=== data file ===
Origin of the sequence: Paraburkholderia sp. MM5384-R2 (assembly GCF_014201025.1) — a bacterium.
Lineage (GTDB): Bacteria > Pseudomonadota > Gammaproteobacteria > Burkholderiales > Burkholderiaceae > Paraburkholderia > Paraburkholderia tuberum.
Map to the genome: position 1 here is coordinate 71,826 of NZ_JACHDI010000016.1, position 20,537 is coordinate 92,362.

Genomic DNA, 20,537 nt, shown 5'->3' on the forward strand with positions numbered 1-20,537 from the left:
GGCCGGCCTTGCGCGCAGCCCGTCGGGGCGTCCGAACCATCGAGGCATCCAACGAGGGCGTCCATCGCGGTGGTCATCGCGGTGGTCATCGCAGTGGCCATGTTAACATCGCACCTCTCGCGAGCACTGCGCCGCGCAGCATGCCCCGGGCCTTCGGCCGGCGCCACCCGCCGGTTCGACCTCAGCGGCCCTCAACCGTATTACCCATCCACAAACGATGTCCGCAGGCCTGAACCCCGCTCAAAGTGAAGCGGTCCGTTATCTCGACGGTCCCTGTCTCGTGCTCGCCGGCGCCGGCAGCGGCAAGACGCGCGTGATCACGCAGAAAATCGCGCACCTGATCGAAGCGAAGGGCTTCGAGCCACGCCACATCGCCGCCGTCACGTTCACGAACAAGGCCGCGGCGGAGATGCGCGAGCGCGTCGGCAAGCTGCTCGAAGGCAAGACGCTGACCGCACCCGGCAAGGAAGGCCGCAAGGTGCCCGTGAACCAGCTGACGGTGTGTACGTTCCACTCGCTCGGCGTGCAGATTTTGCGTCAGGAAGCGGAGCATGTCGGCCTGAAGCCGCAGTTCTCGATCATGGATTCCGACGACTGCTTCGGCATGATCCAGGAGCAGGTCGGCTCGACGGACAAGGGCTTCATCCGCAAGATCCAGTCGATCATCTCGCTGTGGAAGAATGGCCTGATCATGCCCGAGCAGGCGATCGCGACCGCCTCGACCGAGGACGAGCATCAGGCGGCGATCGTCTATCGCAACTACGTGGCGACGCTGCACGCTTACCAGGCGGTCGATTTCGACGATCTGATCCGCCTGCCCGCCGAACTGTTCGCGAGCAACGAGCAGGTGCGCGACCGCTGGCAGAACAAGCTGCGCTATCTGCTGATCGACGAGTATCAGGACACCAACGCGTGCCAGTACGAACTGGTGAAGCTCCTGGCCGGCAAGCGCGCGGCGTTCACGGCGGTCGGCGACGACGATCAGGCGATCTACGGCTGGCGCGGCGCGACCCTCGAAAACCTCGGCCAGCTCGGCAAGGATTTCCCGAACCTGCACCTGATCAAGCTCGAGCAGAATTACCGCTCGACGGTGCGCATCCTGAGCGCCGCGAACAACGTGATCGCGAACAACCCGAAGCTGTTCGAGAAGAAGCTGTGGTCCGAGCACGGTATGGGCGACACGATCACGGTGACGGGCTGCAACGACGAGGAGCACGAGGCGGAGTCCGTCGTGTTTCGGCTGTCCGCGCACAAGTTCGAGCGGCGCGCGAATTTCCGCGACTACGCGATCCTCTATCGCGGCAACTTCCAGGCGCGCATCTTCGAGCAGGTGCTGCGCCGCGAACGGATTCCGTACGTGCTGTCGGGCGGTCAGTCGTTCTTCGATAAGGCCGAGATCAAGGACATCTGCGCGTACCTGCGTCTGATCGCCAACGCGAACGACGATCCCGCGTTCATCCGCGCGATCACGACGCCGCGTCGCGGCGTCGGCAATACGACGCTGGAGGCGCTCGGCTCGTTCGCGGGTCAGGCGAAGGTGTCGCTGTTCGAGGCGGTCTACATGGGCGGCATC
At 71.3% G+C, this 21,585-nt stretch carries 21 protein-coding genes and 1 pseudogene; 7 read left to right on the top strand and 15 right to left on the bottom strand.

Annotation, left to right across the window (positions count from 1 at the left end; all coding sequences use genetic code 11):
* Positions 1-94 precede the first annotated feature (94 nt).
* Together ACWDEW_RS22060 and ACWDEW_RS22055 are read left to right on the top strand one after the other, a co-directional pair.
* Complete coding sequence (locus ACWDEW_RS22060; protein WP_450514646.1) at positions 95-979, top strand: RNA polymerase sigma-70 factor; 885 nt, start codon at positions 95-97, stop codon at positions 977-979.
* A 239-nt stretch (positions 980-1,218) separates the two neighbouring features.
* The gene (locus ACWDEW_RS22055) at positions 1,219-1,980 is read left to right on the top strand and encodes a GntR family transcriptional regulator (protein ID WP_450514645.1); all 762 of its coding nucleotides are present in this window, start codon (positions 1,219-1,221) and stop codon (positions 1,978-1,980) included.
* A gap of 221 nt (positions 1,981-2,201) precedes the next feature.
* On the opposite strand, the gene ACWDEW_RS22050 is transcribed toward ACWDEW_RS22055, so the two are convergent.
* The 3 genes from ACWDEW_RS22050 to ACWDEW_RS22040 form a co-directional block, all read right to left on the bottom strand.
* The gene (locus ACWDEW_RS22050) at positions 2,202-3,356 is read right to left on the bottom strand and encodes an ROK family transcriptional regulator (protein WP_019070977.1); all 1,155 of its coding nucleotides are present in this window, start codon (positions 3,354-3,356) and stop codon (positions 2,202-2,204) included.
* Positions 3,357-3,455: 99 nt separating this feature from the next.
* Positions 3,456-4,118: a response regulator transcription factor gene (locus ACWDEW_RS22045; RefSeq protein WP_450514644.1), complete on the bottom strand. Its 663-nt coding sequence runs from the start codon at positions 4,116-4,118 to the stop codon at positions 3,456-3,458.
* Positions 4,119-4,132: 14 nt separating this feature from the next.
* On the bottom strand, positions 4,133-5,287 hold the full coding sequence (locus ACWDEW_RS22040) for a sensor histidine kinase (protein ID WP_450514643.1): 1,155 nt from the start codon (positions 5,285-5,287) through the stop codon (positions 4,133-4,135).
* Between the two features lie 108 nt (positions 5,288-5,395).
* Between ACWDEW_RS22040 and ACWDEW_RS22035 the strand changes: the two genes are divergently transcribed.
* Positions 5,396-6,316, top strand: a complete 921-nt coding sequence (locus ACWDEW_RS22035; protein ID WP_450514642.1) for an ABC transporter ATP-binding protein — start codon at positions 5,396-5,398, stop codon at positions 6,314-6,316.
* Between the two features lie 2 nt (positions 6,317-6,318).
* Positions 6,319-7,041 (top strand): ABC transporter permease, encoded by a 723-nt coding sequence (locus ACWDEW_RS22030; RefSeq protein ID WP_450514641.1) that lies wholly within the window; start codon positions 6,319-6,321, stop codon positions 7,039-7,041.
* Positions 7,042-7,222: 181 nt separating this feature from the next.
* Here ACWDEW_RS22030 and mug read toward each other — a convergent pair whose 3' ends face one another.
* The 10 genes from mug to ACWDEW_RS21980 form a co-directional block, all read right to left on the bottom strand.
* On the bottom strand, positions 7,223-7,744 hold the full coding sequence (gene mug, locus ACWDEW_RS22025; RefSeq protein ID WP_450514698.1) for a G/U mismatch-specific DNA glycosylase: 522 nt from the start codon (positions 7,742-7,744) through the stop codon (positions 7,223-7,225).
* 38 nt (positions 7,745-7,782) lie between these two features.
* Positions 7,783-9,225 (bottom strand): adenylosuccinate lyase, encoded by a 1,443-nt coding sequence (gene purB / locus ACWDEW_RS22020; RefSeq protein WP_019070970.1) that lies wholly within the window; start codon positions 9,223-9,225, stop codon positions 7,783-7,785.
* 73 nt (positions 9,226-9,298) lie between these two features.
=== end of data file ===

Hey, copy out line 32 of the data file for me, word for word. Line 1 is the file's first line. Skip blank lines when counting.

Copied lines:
* 73 nt (positions 9,226-9,298) lie between these two features.